HIV Treatment May Increase Asthma Risk in Children

New research indicate that highly active antiretroviral therapy (HAART), a combination of anti-HIV drugs, cam improve the immune system of infected patients but at the same time may also increase the risk of asthma among young children. The research team of Texas Children’s Hospital in Houston published their report in the Journal of Allergy and Clinical Immunology, which linked the risk of asthma among children infected with HIV with the increase of immune system T cells.

"Investigators have assumed that asthma is not a complication of pediatric HIV infection, because studies (conducted before HAART was introduced in the mid-1990s) did not detect the problem," according to Dr. William T. Shearer, the senior author of the report. "It was not until the era of HAART, which restored the (T cell) levels, that an increased incidence of asthma was noted."

A child affected with asthma produces an excess amount of inflammatory and immune cells in the lungs, making any condition that directly or indirectly increases these cells may cause an unwanted effect.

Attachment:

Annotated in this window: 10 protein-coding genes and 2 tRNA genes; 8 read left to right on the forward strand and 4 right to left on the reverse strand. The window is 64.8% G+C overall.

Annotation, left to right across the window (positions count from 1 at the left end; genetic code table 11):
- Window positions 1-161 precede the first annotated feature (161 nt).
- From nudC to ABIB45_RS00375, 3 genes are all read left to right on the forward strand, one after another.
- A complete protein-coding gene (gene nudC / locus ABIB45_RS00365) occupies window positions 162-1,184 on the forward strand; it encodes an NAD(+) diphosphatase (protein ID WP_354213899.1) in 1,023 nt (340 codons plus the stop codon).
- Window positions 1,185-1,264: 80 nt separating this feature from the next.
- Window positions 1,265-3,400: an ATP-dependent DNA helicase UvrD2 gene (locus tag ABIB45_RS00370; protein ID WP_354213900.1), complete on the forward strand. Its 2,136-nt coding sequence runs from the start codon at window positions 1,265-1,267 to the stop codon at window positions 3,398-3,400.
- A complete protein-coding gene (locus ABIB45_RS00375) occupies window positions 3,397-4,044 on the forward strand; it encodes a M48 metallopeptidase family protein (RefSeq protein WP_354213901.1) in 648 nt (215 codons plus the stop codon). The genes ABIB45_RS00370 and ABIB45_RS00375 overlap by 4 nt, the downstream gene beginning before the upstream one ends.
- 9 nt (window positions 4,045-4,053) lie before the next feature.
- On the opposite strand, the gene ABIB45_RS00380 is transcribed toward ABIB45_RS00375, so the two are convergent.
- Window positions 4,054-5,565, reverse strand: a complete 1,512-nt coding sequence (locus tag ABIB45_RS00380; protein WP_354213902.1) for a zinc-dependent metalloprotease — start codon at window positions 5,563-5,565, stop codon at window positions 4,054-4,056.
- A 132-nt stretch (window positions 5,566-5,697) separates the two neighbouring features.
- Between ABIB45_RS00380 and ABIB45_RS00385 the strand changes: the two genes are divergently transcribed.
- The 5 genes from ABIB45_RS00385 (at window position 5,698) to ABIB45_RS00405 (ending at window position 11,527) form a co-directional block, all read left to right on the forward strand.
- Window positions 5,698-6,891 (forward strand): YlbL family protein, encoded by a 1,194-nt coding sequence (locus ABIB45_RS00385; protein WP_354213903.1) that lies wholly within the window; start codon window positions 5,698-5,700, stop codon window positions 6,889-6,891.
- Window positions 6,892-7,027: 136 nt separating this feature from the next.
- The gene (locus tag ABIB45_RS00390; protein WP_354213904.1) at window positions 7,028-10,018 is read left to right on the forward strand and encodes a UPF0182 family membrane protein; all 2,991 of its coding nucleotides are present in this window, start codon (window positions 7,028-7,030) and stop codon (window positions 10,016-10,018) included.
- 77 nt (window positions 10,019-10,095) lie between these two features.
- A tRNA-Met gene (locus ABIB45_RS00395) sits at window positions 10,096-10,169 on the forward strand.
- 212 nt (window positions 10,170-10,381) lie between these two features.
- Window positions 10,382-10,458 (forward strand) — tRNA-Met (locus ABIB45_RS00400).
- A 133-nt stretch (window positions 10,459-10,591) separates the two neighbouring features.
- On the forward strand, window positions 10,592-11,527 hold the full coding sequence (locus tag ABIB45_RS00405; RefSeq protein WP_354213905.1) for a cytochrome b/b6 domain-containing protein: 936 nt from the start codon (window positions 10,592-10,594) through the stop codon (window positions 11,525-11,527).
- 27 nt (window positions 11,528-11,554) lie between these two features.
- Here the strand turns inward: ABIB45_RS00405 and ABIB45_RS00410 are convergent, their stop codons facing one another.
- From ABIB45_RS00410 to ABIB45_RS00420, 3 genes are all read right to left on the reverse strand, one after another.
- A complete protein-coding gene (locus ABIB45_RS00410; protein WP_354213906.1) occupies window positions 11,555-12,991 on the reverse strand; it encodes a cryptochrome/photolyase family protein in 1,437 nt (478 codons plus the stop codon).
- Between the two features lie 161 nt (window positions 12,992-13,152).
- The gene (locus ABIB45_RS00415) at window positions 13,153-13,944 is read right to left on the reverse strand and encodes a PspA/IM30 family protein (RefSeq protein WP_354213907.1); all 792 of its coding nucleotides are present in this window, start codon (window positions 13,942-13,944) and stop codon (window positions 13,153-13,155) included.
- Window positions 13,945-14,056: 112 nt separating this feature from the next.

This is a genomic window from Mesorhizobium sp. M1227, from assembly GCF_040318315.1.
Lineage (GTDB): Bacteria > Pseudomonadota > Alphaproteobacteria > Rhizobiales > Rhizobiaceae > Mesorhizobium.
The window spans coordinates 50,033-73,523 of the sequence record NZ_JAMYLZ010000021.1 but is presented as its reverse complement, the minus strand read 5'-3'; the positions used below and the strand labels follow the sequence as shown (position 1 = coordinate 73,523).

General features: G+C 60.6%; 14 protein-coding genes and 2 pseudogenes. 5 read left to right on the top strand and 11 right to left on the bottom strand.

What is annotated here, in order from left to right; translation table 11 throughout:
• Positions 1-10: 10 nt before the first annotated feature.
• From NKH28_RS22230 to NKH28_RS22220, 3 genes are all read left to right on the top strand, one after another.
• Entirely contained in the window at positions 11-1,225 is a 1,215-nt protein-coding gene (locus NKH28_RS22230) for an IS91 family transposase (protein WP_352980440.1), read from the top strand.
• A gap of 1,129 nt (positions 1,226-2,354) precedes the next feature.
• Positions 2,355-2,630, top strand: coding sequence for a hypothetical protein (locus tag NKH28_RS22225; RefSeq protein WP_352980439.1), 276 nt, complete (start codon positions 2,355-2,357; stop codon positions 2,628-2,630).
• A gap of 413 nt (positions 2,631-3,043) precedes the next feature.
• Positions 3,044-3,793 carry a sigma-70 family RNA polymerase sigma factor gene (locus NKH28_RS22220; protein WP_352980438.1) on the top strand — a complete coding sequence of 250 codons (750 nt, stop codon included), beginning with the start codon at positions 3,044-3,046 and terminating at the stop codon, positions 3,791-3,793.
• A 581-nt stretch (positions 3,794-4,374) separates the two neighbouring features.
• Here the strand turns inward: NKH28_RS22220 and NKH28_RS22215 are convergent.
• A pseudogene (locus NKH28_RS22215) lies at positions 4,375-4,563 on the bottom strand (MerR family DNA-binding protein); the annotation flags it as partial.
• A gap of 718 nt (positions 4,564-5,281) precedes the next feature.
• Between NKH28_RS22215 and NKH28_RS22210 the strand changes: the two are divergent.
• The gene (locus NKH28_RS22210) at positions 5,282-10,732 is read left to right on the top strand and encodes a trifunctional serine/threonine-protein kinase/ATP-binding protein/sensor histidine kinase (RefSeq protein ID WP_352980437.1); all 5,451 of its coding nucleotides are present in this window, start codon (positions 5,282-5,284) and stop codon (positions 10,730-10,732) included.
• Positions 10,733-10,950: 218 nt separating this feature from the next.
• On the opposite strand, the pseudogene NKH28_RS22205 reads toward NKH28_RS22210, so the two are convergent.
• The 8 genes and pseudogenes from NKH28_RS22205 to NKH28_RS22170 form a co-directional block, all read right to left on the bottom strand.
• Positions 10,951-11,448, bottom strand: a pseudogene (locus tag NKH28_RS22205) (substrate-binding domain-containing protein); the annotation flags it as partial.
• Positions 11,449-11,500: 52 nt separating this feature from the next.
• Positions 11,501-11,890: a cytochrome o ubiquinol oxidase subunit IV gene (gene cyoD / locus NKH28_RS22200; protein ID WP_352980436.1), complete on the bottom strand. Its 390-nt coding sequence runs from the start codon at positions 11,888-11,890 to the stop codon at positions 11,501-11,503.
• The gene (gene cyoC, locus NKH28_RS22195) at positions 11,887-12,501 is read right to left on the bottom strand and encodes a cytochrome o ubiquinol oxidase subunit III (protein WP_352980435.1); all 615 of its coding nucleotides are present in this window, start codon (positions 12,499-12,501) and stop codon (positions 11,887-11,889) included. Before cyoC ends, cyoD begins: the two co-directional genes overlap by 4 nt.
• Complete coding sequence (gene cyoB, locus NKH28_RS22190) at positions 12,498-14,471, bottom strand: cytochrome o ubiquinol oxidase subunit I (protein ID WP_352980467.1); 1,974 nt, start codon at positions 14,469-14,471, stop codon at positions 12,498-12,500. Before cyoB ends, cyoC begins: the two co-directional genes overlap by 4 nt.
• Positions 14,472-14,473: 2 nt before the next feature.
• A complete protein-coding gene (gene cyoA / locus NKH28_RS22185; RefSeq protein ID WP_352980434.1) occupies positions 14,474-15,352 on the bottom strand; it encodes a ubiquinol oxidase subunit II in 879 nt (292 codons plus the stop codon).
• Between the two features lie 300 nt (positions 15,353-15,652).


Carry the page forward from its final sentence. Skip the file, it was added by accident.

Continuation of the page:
The research team reached their conclusion after studying the rate of asthma in children born to HIV-positive women, including 193 children infected with HIV (113 treated with HAART and 80 never treated with the combination therapy) and 2471 children who were HIV-negative. They found out that the rate of asthma medication use in HAART-treated children by age 13.5 years was 33.5 percent, compared with 11.5 percent with HIV-infected children not treated with HAART. Meanwhile, the rate among children treated with combination therapy was only slightly higher than that in HIV-negative children, suggesting that untreated HIV infection may actually protect the children against asthma.

The authors suggested that until further studies are done to verify these findings, doctors should be cautious to the possibility that HAART may lead to asthma in children. They also need to educate the parents of children infected with HIV about the possible adverse effect and start the child on a regular asthma treatment program if it occurs.

 
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